In short, a pocket is limited by the part only, an outer part is limited by the stock or by both the stock and part.
|Pocketing operation||A machining operation in which material is removed from a pocket in one cut or several axial cuts of equal depth according to a pre-defined machining strategy.|
|Point to Point operation||A milling operation in which the tool moves in straight line segments between user-defined points.|
|PP instruction||Instructions that control certain functions that are auxiliary to the tool-part relationship. They may be interpreted by a specific post processor.|
|PPR||Process Product Resources.|
|Process Template||A CATProcess that is 'cleaned' from all linked files and all unnecessary information (except machining operations). For example, all links to external tool paths, IPM bodies or CATDrawings associated to the previous design are removed. This allows reusing a CATProcess structure to program the machining of a new design by keeping the sequence of operations and the parameter values that were used in the previous program.|
|Profile Contouring operation||A milling operation in which the tool follows a guide curve and possibly other guide elements while respecting user-defined geometric limitations and machining strategy parameters.|
|retract macro||Motion defined for retracting from the operation end point|
|return macro||Motion for linking between paths or between levels. It involves retracting to a safety plane, a linear trajectory in that plane and then plunging from that plane.|
|safety plane||A plane normal to the tool axis in which the tool tip can move or remain a clearance distance away from the workpiece, fixture or machine.|
|set up||Describes how the part, stock and fixture are positioned on the machine.|
|soft||A geometric element (such as a boundary or a bottom face) that the tool can pass beyond.|
|spindle speed||The angular speed of
the machine spindle.
Measured in linear or angular units (m/min or rev/min, for example).
|stock||Workpiece prior to machining by the operations of a part operation.|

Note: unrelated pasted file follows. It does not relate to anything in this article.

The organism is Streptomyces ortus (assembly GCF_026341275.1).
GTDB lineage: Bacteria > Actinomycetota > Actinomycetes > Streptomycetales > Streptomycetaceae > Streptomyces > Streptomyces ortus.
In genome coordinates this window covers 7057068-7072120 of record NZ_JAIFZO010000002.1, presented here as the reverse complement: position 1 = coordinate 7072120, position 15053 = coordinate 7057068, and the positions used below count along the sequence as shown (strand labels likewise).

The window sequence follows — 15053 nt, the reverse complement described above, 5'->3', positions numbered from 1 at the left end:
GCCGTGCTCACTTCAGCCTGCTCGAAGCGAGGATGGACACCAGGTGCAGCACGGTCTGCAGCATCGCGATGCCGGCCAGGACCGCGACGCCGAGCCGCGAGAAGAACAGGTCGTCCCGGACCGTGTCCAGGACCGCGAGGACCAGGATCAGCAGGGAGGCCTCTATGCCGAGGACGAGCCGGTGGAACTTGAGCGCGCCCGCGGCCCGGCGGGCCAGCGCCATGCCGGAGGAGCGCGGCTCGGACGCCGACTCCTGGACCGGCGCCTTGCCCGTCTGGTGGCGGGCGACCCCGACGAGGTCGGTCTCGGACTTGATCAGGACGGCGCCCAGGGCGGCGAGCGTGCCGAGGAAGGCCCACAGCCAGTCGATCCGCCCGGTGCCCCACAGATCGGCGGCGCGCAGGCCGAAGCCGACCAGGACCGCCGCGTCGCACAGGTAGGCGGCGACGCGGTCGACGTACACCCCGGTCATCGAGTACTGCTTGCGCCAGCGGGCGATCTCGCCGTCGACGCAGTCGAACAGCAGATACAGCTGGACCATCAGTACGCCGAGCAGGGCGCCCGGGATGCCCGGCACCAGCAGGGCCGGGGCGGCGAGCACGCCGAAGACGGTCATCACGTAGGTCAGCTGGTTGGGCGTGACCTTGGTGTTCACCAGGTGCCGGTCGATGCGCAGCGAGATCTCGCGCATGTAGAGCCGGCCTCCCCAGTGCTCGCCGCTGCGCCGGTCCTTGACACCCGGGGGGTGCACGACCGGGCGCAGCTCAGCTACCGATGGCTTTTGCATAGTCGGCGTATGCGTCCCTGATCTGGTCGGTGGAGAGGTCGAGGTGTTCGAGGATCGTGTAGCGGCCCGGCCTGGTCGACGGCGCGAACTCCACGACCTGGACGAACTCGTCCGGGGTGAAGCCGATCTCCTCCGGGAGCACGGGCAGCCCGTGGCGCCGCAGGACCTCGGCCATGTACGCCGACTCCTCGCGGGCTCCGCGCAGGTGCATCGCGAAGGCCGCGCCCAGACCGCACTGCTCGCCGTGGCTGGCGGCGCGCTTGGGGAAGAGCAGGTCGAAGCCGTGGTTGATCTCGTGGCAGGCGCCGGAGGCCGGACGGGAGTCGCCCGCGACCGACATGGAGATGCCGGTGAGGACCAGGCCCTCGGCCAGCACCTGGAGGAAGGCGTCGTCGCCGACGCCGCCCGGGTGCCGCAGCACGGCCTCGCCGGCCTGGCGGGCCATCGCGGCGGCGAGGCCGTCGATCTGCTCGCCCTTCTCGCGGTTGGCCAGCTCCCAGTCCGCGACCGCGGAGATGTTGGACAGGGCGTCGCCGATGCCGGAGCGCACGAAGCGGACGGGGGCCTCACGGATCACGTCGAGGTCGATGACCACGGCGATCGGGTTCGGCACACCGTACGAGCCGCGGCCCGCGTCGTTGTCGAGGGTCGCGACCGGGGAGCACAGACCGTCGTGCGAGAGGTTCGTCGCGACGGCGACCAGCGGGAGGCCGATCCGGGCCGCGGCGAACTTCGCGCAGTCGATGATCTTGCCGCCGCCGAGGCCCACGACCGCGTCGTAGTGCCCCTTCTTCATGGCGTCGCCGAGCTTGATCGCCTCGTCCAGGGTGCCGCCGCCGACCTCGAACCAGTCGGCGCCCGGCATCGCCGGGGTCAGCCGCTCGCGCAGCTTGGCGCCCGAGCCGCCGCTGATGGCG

|thickness||Specifies a thickness
of material to be removed by machining. A thickness value must be greater
than zero and is measured normal to the machined geometry. For
example, if a 5mm Finish Thickness is specified on an operation then 5mm of
material will be removed during the finish pass.
Compare with offset.
|top plane||A planar geometric element that represents the top surface of an area to machine. It is always normal to the associated tool's rotational axis.|
|tool axis||Center line of the cutter.|
|tool change||An auxiliary command in the program that corresponds to a change of tool.|
|tool clash||Area where the tool collided with the workpiece during a rapid move.|
|tool path||The path that the center of the tool tip follows during a machining operation.|
|tooling query||One or more Knowledgeware expressions that define criteria to find an appropriate tool for a given machining operation.|
|total depth||The total depth including breakthrough distance that is machined in a hole making operation.|
|undercut||Area where the tool has left material behind on the workpiece.|
|WPC file||This is the file format for data resulting from a material removal session. A typical ascii WPC file contains the number of faces/edges available in the solid and all the vertex information forming each of the triangles in the solid.|
|zig zag||Machining in which motion is done alternately in one direction then the other. Compare with one way.|